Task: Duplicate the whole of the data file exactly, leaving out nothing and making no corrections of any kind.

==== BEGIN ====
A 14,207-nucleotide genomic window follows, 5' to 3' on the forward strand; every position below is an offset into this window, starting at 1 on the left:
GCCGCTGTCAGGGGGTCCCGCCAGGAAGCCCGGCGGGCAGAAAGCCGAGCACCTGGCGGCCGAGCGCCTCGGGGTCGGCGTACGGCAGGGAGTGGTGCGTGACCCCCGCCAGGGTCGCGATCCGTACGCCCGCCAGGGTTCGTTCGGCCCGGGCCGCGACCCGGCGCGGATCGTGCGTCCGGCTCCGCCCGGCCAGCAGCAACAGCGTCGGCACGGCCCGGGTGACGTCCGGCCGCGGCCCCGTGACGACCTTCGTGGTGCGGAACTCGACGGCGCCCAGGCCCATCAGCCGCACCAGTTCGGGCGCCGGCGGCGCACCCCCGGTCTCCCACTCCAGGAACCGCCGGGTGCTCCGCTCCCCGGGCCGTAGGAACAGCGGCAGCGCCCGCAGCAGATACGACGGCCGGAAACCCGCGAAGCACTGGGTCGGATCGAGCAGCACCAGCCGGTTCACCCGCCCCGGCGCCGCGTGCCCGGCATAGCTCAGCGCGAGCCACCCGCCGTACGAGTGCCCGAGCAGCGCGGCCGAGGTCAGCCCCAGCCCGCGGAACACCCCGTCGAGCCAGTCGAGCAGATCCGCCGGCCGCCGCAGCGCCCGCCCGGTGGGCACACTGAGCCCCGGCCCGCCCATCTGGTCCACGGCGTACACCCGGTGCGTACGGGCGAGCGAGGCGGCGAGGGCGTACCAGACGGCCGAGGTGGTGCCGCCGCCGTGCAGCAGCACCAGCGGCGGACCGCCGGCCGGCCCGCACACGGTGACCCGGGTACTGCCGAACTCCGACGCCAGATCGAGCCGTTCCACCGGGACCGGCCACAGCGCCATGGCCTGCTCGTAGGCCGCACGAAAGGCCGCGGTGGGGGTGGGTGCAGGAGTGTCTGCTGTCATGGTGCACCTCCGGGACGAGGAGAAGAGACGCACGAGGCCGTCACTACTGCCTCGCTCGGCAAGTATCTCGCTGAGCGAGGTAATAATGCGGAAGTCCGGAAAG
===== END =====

A 14,207-nucleotide genomic window follows, 5' to 3' on the forward strand; every position below is an offset into this window, starting at 1 on the left:
GCCGCTGTCAGGGGGTCCCGCCAGGAAGCCCGGCGGGCAGAAAGCCGAGCACCTGGCGGCCGAGCGCCTCGGGGTCGGCGTACGGCAGGGAGTGGTGCGTGACCCCCGCCAGGGTCGCGATCCGTACGCCCGCCAGGGTTCGTTCGGCCCGGGCCGCGACCCGGCGCGGATCGTGCGTCCGGCTCCGCCCGGCCAGCAGCAACAGCGTCGGCACGGCCCGGGTGACGTCCGGCCGCGGCCCCGTGACGACCTTCGTGGTGCGGAACTCGACGGCGCCCAGGCCCATCAGCCGCACCAGTTCGGGCGCCGGCGGCGCACCCCCGGTCTCCCACTCCAGGAACCGCCGGGTGCTCCGCTCCCCGGGCCGTAGGAACAGCGGCAGCGCCCGCAGCAGATACGACGGCCGGAAACCCGCGAAGCACTGGGTCGGATCGAGCAGCACCAGCCGGTTCACCCGCCCCGGCGCCGCGTGCCCGGCATAGCTCAGCGCGAGCCACCCGCCGTACGAGTGCCCGAGCAGCGCGGCCGAGGTCAGCCCCAGCCCGCGGAACACCCCGTCGAGCCAGTCGAGCAGATCCGCCGGCCGCCGCAGCGCCCGCCCGGTGGGCACACTGAGCCCCGGCCCGCCCATCTGGTCCACGGCGTACACCCGGTGCGTACGGGCGAGCGAGGCGGCGAGGGCGTACCAGACGGCCGAGGTGGTGCCGCCGCCGTGCAGCAGCACCAGCGGCGGACCGCCGGCCGGCCCGCACACGGTGACCCGGGTACTGCCGAACTCCGACGCCAGATCGAGCCGTTCCACCGGGACCGGCCACAGCGCCATGGCCTGCTCGTAGGCCGCACGAAAGGCCGCGGTGGGGGTGGGTGCAGGAGTGTCTGCTGTCATGGTGCACCTCCGGGACGAGGAGAAGAGACGCACGAGGCCGTCACTACTGCCTCGCTCGGCAAGTATCTCGCTGAGCGAGGTAATAATGCGGAAGTCCGGAAAG